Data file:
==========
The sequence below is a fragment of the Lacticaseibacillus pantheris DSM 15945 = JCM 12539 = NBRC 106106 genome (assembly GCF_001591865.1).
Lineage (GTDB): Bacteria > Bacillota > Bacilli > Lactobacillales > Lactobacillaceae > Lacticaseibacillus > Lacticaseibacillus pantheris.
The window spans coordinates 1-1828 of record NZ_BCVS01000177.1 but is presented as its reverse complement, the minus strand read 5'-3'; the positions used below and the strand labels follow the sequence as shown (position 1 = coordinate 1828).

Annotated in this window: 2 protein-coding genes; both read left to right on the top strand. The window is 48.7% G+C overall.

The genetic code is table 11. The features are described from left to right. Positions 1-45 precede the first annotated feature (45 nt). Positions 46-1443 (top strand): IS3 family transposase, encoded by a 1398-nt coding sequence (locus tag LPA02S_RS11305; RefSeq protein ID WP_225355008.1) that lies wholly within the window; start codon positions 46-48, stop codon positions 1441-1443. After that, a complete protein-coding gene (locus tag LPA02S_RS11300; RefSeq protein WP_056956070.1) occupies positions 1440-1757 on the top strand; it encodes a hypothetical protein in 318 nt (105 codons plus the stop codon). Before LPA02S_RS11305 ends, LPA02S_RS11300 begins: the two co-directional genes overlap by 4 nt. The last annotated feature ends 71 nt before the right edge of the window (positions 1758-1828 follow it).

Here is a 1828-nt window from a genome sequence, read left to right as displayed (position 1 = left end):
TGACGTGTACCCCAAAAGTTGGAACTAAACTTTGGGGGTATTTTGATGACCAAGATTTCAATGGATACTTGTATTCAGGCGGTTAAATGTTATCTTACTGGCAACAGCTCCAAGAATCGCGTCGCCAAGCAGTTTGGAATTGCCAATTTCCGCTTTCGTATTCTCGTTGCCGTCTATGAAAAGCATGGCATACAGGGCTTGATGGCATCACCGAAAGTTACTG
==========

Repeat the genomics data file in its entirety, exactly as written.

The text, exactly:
The sequence below is a fragment of the Lacticaseibacillus pantheris DSM 15945 = JCM 12539 = NBRC 106106 genome (assembly GCF_001591865.1).
Lineage (GTDB): Bacteria > Bacillota > Bacilli > Lactobacillales > Lactobacillaceae > Lacticaseibacillus > Lacticaseibacillus pantheris.
The window spans coordinates 1-1828 of record NZ_BCVS01000177.1 but is presented as its reverse complement, the minus strand read 5'-3'; the positions used below and the strand labels follow the sequence as shown (position 1 = coordinate 1828).

Annotated in this window: 2 protein-coding genes; both read left to right on the top strand. The window is 48.7% G+C overall.

The genetic code is table 11. The features are described from left to right. Positions 1-45 precede the first annotated feature (45 nt). Positions 46-1443 (top strand): IS3 family transposase, encoded by a 1398-nt coding sequence (locus tag LPA02S_RS11305; RefSeq protein ID WP_225355008.1) that lies wholly within the window; start codon positions 46-48, stop codon positions 1441-1443. After that, a complete protein-coding gene (locus tag LPA02S_RS11300; RefSeq protein WP_056956070.1) occupies positions 1440-1757 on the top strand; it encodes a hypothetical protein in 318 nt (105 codons plus the stop codon). Before LPA02S_RS11305 ends, LPA02S_RS11300 begins: the two co-directional genes overlap by 4 nt. The last annotated feature ends 71 nt before the right edge of the window (positions 1758-1828 follow it).

Here is a 1828-nt window from a genome sequence, read left to right as displayed (position 1 = left end):
TGACGTGTACCCCAAAAGTTGGAACTAAACTTTGGGGGTATTTTGATGACCAAGATTTCAATGGATACTTGTATTCAGGCGGTTAAATGTTATCTTACTGGCAACAGCTCCAAGAATCGCGTCGCCAAGCAGTTTGGAATTGCCAATTTCCGCTTTCGTATTCTCGTTGCCGTCTATGAAAAGCATGGCATACAGGGCTTGATGGCATCACCGAAAGTTACTG